The Regents have not approved a new charter school for Albany in more than five years, when they approved the KIPP Tech Valley Charter School in 2004, which was previously approved by the SUNY Board. Until today, only three of Albany's charter schools got the blessing of the Regents, with the other two being the Brighter Choice Charter School for Boys and the Brighter Choice Charter School for Girls. These latter two schools were approved directly by the Regents back in 2000 as their answer to SUNY's approval of the ever-dismal New Covenant Charter School.
For the last five years, the Regents refused to approve any new charter schools in Albany, but they've opened nonetheless because of SUNY's ability to override the Regents' refusal and proceed.
SUNY's statutory ability to override the Regents came under fresh attack this year when the new Chancellor of the Regents, Merryl Tisch, publicly came out for legislation to strip SUNY of this power to approve charters on its own (see here for more discussion). The Senate sponsor of this legislation since "withdrew" her bill, effectively killing any chances of enactment.
One of the issues that came out of this debate on multiple charter authorizers, that is, Regents and SUNY, was the Regents' periodic hostility to charter schools, which has been ramped up in recent years. The non-approvals in Albany are a good example, hence, the importance of an alternative charter authorizer like SUNY.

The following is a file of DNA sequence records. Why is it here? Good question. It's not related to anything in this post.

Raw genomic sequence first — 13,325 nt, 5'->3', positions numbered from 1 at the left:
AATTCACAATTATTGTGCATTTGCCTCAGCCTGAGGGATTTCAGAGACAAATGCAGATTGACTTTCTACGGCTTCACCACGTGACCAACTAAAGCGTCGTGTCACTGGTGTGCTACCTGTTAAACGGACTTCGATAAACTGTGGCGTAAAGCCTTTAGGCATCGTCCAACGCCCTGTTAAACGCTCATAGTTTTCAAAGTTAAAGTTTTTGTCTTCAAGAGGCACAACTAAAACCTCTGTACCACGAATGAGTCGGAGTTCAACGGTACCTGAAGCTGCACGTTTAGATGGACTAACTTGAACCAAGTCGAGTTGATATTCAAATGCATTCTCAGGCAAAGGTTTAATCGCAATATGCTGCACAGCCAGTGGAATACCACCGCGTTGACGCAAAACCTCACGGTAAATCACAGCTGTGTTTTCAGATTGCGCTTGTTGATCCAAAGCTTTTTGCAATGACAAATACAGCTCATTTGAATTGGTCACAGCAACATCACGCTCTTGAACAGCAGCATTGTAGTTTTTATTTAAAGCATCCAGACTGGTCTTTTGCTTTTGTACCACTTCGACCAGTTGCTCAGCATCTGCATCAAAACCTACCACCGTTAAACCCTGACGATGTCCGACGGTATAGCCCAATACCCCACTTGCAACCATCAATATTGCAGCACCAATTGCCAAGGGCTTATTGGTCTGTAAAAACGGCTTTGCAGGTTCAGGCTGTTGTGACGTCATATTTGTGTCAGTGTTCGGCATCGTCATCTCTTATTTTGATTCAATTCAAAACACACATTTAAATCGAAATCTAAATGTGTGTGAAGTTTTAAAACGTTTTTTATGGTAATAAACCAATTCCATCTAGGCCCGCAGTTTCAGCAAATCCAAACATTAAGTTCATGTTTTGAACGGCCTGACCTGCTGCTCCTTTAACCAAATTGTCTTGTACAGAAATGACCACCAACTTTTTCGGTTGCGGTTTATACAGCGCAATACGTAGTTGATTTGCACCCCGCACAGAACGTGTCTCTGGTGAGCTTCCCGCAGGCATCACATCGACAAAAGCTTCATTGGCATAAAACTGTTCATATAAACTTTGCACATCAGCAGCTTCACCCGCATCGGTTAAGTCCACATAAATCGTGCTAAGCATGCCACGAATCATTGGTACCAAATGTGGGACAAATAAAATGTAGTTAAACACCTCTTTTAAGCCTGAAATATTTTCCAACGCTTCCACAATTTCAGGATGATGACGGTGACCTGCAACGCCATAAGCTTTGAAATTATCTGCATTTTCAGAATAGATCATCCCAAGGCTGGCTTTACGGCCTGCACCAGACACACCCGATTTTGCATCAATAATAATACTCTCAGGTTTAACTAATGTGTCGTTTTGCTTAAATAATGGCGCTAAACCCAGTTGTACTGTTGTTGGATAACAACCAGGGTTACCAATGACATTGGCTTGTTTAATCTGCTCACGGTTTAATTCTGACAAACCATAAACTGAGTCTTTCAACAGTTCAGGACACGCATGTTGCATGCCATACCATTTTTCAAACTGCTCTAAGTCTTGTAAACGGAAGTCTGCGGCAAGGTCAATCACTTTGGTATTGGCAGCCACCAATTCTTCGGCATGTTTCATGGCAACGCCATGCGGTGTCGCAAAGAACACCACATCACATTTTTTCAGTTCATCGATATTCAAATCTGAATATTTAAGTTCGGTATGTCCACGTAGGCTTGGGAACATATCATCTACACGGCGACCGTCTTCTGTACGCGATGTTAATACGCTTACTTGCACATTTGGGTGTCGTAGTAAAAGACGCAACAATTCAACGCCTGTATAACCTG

Now, all of sudden, the Regents decide to approve a new charter school for Albany in complete disregard of the recurring opposition of the school district and teachers' union, which they otherwise heeded for five years. Even Regent James Dawson, a reliable "no" vote on charter schools, went along today and voted yes.
On the merits, the first public all-girl high school for Albany is a no-brainer. The Albany Leadership Charter High School for Girls is a small, safe alternative to the Albany High School; which is a low-performing, unsafe place with a high drop-out rate and a low percentage of students graduating on time with Regents diplomas. And, the city already has a similar single-gender charter high school for boys, the Green Tech High Charter School. The new Charter High School for Girls will have a 200-day school year, and is partnering with the Young Women's Leadership Foundation, which supports highly-successful all-girl public schools in New York City.
Perhaps the Regents decided to lay aside politics and union and district opposition pressure and follow the merits by approving the charter school.
Regents' Ulterior Motive?
On the other hand (or in addition to the merits), I suspect the Regents would like to eschew their reputation as unfriendly to charter schools, and this was a first step in that direction. The immediate concern may be Washington: for New York to get due consideration for the federal "Race to the Top" funding, U.S. Secretary of Education, Arne Duncan is sending word that hostility to charter schools doesn't sit well.
More long term, I suspect the Regents ultimately want control of chartering in New York. They don't like SUNY's role and never have. Chancellor Tisch was most obvious and public about this position, but she represents the long-standing view of the Regents. They've recently had to take a step back, but after another year or two of friendly moves on charters, the Regents may revisit the multiple authorizer issue in the state legislature and try and obviate the role of SUNY.
Whatever the motive of the Regents today, they did right by Albany Leadership Charter High School, and the Albany female students who will be the beneficiaries.
for The Chalkboard
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